I am all for the diversity of fruits and vegetables. It is a part of the marvel of nature and I feel that we owe it to future generations. This is why I am sharing you this unique British technique to grown rhubarb dated from the early 1800s in a specific region of West Yorkshire, England.
What is particular is that the growing season is out of sync with the summer rhubarb. It is always grown indoor in dark sheds. The forced rhubarb is traditionally harvested by candlelight to preserve their blushes. It takes 2 to 3 years, without harvesting, to transform the outdoor grown summer rhubarb into forced rhubarb. You can read more about that process and how to cook with forced rhubarb on an article from the BBC.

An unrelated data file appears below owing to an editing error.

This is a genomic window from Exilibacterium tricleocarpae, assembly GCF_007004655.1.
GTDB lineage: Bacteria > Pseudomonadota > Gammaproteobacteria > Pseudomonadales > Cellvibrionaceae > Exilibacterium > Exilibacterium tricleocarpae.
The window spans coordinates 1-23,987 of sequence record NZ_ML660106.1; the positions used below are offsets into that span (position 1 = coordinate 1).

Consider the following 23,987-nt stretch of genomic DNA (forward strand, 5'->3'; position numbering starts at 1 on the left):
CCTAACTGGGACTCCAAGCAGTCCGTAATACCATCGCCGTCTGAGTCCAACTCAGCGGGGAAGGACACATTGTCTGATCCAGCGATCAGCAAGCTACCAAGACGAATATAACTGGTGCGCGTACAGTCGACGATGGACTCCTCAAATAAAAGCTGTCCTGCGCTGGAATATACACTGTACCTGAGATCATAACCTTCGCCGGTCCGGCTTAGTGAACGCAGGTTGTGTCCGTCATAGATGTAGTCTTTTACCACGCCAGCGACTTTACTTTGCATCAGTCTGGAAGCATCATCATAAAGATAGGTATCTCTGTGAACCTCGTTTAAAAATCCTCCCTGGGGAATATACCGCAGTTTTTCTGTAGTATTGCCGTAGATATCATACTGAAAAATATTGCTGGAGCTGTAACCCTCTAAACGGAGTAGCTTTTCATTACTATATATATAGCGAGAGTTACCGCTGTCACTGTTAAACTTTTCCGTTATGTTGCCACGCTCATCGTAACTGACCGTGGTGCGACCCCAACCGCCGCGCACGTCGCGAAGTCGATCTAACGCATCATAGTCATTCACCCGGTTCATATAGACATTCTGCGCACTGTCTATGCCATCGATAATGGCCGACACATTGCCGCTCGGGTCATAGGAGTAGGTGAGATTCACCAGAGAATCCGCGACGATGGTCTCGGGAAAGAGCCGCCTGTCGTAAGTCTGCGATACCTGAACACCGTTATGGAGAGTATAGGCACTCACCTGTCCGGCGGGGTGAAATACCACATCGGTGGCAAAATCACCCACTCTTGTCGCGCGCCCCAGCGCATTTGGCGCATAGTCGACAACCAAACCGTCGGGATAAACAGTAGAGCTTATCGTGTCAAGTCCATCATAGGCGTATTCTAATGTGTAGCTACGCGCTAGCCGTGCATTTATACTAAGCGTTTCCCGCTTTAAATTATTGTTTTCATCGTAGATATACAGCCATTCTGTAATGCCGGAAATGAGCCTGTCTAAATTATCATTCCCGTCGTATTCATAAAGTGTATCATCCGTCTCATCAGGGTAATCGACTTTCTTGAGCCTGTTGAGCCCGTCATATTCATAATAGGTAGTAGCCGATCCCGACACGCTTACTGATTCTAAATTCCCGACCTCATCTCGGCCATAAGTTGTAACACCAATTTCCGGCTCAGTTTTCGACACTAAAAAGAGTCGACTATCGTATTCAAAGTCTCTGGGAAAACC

So why go to all this trouble?
It is for the taste. Forced rhubarb is more tender than the rhubarb we all know. It is also know for its bittersweet flavor. Be careful to not eat leaves since they are toxic.
Growers across the globe copied and adapted the traditional technique. The remaining 12 growers of Leeds, Bradford and Wakefield (called the Rhubarb Triangle) fought back and won. As Champagne, Parma ham and Darjeeling tea from India, Yorkshire forced rhubarb has, since February 2010, a EU’s Protected Designation of Origin (PDO) classification. With a protected designation also comes the assurance for the consumers that the growers respect the traditional production method.
What do You Think about That?
Designation of Origin status is very European. It is not common this side of the Atlantic ocean. At one time, there were 200 growers of forced rhubarb in the Rhubarb Triangle. Do you think that to give a PDO to a produce is the best to ensure the survival of the traditional production method?